Beyond that, there are loc-ing/linking methods (including microrings, extendtubes, and microlinks, which are available for home use, as well as Eurolocs and Hairlocs, which are done by those companies' "certified" extensionists); these are metal tubes (usually aluminum, nickel, or copper) that are clamped down on pretipped strands with your own hair to keep them in place.

And finally, there are shrinkies (also known as Shrink Links, which is the branded slaon version, and some people also use dual-wall shrink tubing for this); they are clear tubes that, when heated with a clamp/wand, "shrink" around pretipped extensions strands with your own hair to keep them in place.

As I mentioned before, there are products that fall into all of these categories that are available for DIY, or at-home, use, and others that are only available to licensed stylists.

Professionals, of course, can also use the DIY methods, but not the other way around. The branded methods are generally much more expensive. All of the salon versions are capitalized above; the DIY versions are lowercased.

Now, you specifically wanted to know the difference between Hairlocs and Eurolocs.

Both are quite similar, really--they are both loc/loc-ing strand-by-strand methods that cost anywhere between $1000 and $3000 for a full or 3/4 head.

Hairlocs have traditionally used a copper clamp (although it may not be copper now), but I think Eurolocs use a different type of metal.

On the plus side, these are fairly undectable and the installation and removal is fairly quick and painless. On the negative side, they are quite expensive, prone to slipping, and reported to cause a lot of damage (read the previous threads on these topics for more info).

The generic DIY equivalents, known as extendtubes, microrings, or microlinks, have received better reviews and are fairly inexpensive and easy to install.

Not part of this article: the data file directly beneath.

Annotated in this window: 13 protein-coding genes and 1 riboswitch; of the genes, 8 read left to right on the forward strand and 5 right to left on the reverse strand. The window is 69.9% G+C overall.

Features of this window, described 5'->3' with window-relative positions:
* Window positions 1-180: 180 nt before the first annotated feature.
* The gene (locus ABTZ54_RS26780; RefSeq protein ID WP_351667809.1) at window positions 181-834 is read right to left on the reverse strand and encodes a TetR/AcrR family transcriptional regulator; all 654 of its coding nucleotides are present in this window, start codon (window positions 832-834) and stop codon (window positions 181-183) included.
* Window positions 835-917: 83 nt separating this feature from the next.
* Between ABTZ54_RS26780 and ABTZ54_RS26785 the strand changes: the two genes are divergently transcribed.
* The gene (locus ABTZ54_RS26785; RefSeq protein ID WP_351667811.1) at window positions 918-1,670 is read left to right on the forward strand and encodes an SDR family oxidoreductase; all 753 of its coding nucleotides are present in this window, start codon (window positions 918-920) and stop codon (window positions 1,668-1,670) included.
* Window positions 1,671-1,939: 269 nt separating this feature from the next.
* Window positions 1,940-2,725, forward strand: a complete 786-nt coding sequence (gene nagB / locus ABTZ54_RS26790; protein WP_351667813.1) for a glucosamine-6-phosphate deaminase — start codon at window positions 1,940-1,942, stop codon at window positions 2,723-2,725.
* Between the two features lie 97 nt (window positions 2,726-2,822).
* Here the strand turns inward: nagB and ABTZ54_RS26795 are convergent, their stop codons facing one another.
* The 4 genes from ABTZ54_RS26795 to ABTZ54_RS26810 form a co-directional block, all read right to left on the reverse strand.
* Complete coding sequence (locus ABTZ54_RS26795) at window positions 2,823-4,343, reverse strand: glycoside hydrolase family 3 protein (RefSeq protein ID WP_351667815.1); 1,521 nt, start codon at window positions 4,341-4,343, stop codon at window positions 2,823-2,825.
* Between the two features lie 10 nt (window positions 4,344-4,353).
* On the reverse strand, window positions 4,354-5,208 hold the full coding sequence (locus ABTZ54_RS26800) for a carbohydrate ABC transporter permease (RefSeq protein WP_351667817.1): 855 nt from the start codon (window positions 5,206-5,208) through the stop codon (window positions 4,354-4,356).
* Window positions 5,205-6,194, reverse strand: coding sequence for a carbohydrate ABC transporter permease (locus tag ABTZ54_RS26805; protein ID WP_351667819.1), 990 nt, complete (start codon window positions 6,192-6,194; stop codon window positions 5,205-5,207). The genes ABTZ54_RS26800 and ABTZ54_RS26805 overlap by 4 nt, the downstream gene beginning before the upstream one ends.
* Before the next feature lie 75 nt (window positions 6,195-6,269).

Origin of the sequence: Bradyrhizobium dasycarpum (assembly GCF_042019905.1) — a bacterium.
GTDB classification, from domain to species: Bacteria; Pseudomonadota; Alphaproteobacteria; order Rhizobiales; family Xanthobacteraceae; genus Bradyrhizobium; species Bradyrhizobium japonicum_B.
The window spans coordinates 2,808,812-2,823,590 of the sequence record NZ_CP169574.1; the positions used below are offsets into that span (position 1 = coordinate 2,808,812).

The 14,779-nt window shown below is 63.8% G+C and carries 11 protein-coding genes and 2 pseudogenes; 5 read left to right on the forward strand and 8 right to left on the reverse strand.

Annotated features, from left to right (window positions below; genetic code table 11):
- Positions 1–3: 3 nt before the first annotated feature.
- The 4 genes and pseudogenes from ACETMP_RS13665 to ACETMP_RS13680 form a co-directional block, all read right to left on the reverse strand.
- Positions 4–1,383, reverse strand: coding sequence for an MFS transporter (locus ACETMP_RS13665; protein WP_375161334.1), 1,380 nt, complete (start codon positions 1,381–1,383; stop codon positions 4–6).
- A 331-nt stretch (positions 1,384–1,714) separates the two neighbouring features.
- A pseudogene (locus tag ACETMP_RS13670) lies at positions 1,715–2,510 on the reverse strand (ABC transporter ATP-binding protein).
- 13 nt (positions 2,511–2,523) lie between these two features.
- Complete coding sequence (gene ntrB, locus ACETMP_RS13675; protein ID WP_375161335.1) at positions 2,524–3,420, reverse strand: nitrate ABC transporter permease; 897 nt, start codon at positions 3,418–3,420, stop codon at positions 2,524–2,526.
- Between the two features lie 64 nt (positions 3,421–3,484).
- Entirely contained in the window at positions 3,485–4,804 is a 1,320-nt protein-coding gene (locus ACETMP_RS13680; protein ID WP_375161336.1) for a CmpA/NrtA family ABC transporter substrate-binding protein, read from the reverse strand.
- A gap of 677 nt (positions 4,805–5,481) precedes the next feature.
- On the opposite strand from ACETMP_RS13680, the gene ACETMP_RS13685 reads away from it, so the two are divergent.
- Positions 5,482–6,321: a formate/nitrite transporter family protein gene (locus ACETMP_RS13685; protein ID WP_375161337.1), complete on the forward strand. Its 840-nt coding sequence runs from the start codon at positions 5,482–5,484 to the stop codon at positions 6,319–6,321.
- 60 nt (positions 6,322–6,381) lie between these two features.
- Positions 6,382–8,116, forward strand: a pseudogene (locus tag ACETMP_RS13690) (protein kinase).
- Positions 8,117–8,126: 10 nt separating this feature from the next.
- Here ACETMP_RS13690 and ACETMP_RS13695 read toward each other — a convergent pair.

Kristin provided a tutorial here, which shows how the process works step-by-step:

As far as shrinkies go, I explained them to some extent above, but they are a relatively new method (at least for at-home use) and are receiving pretty good reviews. They are arguably the most undetectable DIY method, and Amm has posted a lot of info about them on this site.

You can find a demo on Doc Locks, here:

Some other sites that may be useful are Quinnster's Loose overview:

Click Here To Go To Quinnster's

And the Hair Extensions Forum:
Click Here To Go To Hair Extensions Forum

Just read through the information, and take your time. Different people have different results with various methods, but doing a lot of research will help you find the best method for you.

Good luck!

Posted: January 07 2005 at 1:20pm | amm

Wow. Jenny, you're awesome

Posted: January 07 2005 at 1:29pm | Bridget

WOW!! You are so great! thank you so much for taking the time to fill me in! I'm going to check out those sites you posted and check back in a few! Thanks again!!!

Posted: January 07 2005 at 1:41pm Jenny_RR

I'm glad if it's helpful. I've noticed a lot of new members stopping by in the past few days, and I thought it would be good if we could provide a thread especially for them--so perhaps it will be known as the "Bridget" thread from here on out.

It's just way to confusing to understand the extensions terminology (much less the actual processes being referred to) in the other threads without getting the basics down first. The fact that there are so many different names used to describe similar methods (and so many similar names describing totally different methods) doesn't help. Any first-timer trying to figure out what's right for them must be totally perplexed.

Maybe some of the other longtime members around here can review this thread and fill in any information I left out (or correct me if any of this info. is inaccurate or misleading). I wrote this rather quickly, so I'm sure I forgot a few important points. :)